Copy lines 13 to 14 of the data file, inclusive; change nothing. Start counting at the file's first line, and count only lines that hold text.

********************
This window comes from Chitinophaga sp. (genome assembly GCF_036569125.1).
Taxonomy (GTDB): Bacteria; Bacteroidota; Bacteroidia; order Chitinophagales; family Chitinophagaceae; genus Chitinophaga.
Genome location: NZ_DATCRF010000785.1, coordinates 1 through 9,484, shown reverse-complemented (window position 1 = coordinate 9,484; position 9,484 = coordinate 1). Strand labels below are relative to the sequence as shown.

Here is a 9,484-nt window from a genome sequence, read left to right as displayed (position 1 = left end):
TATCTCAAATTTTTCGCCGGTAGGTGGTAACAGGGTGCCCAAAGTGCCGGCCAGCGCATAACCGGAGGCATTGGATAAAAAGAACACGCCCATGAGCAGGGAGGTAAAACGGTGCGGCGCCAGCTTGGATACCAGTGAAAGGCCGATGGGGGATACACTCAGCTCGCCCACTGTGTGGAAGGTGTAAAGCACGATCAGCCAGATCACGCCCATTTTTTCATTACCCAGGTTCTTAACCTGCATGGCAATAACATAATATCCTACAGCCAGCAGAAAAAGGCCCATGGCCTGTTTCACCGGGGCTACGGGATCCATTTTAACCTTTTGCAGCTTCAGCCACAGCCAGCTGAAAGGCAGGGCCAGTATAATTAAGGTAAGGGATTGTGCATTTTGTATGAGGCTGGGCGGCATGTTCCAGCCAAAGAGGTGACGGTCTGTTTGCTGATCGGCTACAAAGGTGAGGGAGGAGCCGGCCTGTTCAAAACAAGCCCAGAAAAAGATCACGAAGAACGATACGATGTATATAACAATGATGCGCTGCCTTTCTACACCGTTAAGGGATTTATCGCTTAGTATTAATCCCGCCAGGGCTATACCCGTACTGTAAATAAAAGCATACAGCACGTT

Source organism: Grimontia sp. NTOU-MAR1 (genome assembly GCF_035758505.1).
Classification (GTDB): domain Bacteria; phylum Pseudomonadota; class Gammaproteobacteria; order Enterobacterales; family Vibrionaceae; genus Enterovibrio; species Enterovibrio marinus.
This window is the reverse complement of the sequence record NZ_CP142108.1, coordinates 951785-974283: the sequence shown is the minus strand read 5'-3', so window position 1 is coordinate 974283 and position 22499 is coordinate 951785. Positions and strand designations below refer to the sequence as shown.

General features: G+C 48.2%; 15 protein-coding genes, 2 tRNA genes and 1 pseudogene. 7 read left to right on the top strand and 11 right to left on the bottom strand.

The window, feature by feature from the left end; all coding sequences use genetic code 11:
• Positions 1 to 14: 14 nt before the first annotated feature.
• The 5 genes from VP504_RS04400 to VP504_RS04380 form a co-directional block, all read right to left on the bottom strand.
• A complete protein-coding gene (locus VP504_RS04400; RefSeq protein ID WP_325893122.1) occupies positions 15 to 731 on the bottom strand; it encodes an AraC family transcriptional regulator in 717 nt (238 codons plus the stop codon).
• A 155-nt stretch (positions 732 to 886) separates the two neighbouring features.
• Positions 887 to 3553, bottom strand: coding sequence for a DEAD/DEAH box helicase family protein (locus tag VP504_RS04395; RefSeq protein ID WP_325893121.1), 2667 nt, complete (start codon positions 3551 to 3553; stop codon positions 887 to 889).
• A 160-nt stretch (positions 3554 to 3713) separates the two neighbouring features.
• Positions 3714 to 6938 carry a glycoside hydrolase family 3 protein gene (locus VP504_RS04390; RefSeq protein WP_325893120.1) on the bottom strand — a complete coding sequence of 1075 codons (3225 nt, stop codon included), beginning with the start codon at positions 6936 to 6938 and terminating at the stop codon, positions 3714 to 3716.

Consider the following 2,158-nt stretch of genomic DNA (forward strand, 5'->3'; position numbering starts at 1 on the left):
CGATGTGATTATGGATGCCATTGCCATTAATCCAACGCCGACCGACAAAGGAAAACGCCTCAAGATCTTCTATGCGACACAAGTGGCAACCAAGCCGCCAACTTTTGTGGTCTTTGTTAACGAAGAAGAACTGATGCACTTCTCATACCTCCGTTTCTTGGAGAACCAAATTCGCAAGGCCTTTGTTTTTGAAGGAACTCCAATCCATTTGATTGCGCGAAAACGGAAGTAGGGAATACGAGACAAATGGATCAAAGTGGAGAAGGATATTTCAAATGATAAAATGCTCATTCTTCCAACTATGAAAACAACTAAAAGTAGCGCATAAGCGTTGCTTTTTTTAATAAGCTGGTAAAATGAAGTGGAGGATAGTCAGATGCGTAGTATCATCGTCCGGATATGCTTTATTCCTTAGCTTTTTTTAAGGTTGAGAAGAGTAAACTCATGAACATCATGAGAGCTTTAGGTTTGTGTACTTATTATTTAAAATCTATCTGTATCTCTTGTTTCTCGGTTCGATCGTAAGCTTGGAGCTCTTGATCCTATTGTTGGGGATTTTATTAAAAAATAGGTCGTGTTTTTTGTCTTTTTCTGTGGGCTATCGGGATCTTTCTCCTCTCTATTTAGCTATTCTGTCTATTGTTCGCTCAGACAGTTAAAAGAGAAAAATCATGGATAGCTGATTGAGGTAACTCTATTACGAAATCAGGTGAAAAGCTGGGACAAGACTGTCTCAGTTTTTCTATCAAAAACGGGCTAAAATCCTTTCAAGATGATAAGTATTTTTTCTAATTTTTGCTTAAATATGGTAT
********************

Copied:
• A complete protein-coding gene (locus VP504_RS04400; RefSeq protein ID WP_325893122.1) occupies positions 15 to 731 on the bottom strand; it encodes an AraC family transcriptional regulator in 717 nt (238 codons plus the stop codon).
• A 155-nt stretch (positions 732 to 886) separates the two neighbouring features.